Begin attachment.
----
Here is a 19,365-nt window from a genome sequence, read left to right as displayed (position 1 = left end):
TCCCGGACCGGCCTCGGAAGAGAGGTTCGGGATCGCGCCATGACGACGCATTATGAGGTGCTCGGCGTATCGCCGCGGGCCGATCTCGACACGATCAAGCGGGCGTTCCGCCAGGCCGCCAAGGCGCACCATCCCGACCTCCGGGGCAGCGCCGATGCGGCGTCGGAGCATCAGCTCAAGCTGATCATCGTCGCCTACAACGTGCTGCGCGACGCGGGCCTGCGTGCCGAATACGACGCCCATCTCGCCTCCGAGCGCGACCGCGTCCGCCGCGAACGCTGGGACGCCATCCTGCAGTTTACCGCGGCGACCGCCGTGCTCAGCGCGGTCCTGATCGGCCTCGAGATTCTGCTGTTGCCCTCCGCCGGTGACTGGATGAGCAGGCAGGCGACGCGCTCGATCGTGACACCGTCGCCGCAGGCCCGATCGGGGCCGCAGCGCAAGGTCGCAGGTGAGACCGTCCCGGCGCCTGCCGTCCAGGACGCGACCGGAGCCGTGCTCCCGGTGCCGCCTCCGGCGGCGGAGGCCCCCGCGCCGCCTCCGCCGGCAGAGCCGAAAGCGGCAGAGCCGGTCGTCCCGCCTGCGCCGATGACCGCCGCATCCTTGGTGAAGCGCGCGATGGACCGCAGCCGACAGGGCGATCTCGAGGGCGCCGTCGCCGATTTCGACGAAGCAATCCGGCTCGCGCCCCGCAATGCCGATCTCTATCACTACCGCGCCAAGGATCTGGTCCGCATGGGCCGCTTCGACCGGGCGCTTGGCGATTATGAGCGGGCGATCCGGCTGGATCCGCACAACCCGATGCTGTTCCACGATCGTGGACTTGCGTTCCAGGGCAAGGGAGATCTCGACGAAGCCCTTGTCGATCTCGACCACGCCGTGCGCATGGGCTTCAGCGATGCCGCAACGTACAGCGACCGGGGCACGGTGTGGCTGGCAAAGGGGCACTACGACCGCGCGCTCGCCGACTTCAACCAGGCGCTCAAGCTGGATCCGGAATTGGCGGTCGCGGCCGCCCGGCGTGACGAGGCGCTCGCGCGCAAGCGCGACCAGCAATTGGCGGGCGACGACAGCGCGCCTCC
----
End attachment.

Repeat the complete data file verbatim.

Here is a 19,365-nt window from a genome sequence, read left to right as displayed (position 1 = left end):
TCCCGGACCGGCCTCGGAAGAGAGGTTCGGGATCGCGCCATGACGACGCATTATGAGGTGCTCGGCGTATCGCCGCGGGCCGATCTCGACACGATCAAGCGGGCGTTCCGCCAGGCCGCCAAGGCGCACCATCCCGACCTCCGGGGCAGCGCCGATGCGGCGTCGGAGCATCAGCTCAAGCTGATCATCGTCGCCTACAACGTGCTGCGCGACGCGGGCCTGCGTGCCGAATACGACGCCCATCTCGCCTCCGAGCGCGACCGCGTCCGCCGCGAACGCTGGGACGCCATCCTGCAGTTTACCGCGGCGACCGCCGTGCTCAGCGCGGTCCTGATCGGCCTCGAGATTCTGCTGTTGCCCTCCGCCGGTGACTGGATGAGCAGGCAGGCGACGCGCTCGATCGTGACACCGTCGCCGCAGGCCCGATCGGGGCCGCAGCGCAAGGTCGCAGGTGAGACCGTCCCGGCGCCTGCCGTCCAGGACGCGACCGGAGCCGTGCTCCCGGTGCCGCCTCCGGCGGCGGAGGCCCCCGCGCCGCCTCCGCCGGCAGAGCCGAAAGCGGCAGAGCCGGTCGTCCCGCCTGCGCCGATGACCGCCGCATCCTTGGTGAAGCGCGCGATGGACCGCAGCCGACAGGGCGATCTCGAGGGCGCCGTCGCCGATTTCGACGAAGCAATCCGGCTCGCGCCCCGCAATGCCGATCTCTATCACTACCGCGCCAAGGATCTGGTCCGCATGGGCCGCTTCGACCGGGCGCTTGGCGATTATGAGCGGGCGATCCGGCTGGATCCGCACAACCCGATGCTGTTCCACGATCGTGGACTTGCGTTCCAGGGCAAGGGAGATCTCGACGAAGCCCTTGTCGATCTCGACCACGCCGTGCGCATGGGCTTCAGCGATGCCGCAACGTACAGCGACCGGGGCACGGTGTGGCTGGCAAAGGGGCACTACGACCGCGCGCTCGCCGACTTCAACCAGGCGCTCAAGCTGGATCCGGAATTGGCGGTCGCGGCCGCCCGGCGTGACGAGGCGCTCGCGCGCAAGCGCGACCAGCAATTGGCGGGCGACGACAGCGCGCCTCC